Convinced that the music to which I had been listening contained the loftiest of truths, I was trying to elevate myself as far as I could, so as to attain a comprehension of them, and was attributing to them, all that was best and most profound in my own nature at that time.
Against Empire sounds amazing! I'm listening on my new Neumann KH 120 studio monitors which are very transparent, analytical and not at all flattering. They let you know exactly what is there, a rich palette of multitimbral instrumentation and processing. Expertly engineered by James Dellatacoma, the sound design by the production team employs extremely tasteful, varied and dynamic use of effects. They architecturally design music environments that expand the known universe of sound. The mood created by the sound at the drum entry of Golden Spiral recalls Fourth World Volume 1: Possible Musics by Brian Eno and Jon Hassel if they had continued in that direction.
Highly recommended for anyone who wants to know what good production sounds like.
The remainder of this post gives a more detailed description of what you're in for should you accept this mission. I copied and pasted it from the bandcamp page:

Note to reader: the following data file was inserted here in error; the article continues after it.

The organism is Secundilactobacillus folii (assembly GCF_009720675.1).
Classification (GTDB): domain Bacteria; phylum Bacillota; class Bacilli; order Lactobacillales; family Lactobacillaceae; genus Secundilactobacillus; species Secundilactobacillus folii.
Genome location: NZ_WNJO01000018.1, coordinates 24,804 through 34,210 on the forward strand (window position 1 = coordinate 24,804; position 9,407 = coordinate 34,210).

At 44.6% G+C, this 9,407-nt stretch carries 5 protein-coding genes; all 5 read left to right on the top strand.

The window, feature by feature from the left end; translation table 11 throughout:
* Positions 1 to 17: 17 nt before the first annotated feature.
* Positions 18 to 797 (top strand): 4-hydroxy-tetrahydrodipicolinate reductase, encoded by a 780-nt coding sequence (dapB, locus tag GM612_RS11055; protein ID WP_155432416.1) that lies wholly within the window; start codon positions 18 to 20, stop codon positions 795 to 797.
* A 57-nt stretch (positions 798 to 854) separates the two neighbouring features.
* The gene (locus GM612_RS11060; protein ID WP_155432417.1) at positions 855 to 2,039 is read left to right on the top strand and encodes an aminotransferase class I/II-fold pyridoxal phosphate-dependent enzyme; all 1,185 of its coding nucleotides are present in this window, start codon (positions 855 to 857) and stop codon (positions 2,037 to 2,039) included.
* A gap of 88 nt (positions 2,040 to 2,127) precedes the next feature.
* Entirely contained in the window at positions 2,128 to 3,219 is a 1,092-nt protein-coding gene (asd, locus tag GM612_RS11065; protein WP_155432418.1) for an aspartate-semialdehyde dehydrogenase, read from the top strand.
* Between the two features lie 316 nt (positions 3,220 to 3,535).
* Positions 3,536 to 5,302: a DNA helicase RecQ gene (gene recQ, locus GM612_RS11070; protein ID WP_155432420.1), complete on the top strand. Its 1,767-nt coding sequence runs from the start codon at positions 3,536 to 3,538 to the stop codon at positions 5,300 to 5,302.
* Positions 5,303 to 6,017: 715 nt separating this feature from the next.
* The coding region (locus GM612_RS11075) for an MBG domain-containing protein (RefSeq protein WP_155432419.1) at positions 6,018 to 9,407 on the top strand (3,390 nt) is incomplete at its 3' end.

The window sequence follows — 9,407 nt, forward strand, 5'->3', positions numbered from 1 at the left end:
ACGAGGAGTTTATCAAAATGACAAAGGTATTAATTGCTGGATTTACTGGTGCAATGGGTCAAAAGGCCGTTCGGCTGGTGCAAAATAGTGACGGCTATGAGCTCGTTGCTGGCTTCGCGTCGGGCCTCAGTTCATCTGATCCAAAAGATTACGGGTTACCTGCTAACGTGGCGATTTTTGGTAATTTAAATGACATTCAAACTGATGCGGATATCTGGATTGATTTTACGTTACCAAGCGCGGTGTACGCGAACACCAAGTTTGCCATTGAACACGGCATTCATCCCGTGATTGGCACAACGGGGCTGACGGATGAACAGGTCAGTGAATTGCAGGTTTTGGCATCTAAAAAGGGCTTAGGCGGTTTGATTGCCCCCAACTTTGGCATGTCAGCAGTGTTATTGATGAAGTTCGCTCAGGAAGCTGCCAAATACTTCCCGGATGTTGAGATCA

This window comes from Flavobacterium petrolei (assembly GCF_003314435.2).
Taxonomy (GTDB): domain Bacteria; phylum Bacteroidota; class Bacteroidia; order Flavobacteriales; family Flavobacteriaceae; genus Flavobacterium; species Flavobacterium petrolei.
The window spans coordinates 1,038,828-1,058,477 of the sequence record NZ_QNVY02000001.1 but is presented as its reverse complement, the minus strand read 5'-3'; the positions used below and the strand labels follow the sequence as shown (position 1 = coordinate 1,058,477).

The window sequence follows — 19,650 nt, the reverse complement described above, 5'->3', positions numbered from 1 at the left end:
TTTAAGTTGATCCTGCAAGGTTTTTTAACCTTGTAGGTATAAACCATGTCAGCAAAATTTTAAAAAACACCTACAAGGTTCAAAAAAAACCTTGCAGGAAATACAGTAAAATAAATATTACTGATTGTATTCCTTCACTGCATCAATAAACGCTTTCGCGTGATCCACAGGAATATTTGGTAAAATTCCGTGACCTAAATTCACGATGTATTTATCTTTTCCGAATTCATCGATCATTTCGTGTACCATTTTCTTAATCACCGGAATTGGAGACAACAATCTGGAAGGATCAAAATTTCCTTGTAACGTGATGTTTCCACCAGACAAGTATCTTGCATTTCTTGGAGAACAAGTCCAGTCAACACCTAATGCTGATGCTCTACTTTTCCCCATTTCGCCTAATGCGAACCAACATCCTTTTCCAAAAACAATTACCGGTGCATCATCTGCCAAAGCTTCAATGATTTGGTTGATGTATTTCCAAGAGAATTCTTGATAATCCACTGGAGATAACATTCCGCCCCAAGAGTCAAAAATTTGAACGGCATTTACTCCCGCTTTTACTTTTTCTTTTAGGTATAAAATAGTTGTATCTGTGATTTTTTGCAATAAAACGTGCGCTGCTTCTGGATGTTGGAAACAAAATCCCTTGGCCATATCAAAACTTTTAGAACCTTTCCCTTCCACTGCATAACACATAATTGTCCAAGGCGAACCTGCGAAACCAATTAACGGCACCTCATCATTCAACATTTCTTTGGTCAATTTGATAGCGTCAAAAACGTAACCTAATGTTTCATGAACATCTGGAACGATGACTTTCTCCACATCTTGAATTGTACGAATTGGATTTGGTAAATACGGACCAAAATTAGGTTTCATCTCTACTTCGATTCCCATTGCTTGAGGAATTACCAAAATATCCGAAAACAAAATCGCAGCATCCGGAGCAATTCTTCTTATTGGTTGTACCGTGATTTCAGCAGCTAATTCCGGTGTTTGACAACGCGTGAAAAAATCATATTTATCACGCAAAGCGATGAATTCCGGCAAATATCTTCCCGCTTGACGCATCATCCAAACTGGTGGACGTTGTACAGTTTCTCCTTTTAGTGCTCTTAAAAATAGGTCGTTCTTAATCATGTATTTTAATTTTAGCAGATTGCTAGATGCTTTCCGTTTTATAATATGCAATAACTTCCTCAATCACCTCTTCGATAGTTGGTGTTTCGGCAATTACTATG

Over the course of three decades, visionary bassist/producer Bill Laswell has been one of the most prolific and restlessly creative forces in contemporary music, always a few steps ahead of the curve, EVOLUTION/REVOLUTION.
AGAINST EMPIRE, a new category of magical, electro/acoustic technology. Further research may shed a most revealing light on the development of sound storage in material culture.
AGAINST EMPIRE projects a hybrid activity, constantly evolving texture crashes against smooth, unfolding rhythms built around the solid and elastic drum foundations of four iconic drummers - Jerry Marotta (Peter Gabriel), Chad Smith (Red Hot Chili Peppers), Hideo Yamaki (Japan's top dummer) and Satoyasu Shomura (Japanese pop phenomenon). The legendary saxophoniost Pharoah Sanders, especially known for his radical collaborations with John Coltrane, versatile multi-instrumentalist Peter Apfelbaum, minimal contributions from the great Herbie Hancock on electric piano and the unmistakable touch of master percussionist Adam Rudolph.
AGAINST EMPIRE, an iconoclast offering of multi-directional movements .... avant-jazz, rock, dub, experimental, ambient, sub-bass and on and on .... a dream colonization, a bizarre image of paradise, an imagined quality of elsewhere, constructs of the imagination, essence of difference.
Nothing is True, Everything Is Permitted
AGAINST the EMPIRE of LIES
AGAINST the ANTI-MUSIC of MEDIOCRITY
AGAINST COMPLACENCY and COMPROMISE
AGAINST SHAMELESS and UNINFORMED PRIVILEGE
AGAINST INHERENT RACISM DIRECT or INDIRECT, KNOWN or UNKNOWN
Bill Laswell: bass, effects
Pharoah Sanders: saxophone
Peter Apfelbaum: saxophone, flute, keyboards
Herbie Hancock: electric piano
Jerry Marotta: drums
Chad Smith: drums
Hideo Yamaki: drums
Satoyasu Shomura: drums
Adam Rudolph: percussion
Created at Orange Music, West Orange, NJ
Engineering: James Dellatacoma
Mastered by Michael Fossenkemper at TurtleTone Studio, NYC
Photo by Toshiya Suzuki
Artwork by Yoko Yamabe @ Randesign
M.O.D. Reloaded: Dave Brunelle, Yoko Yamabe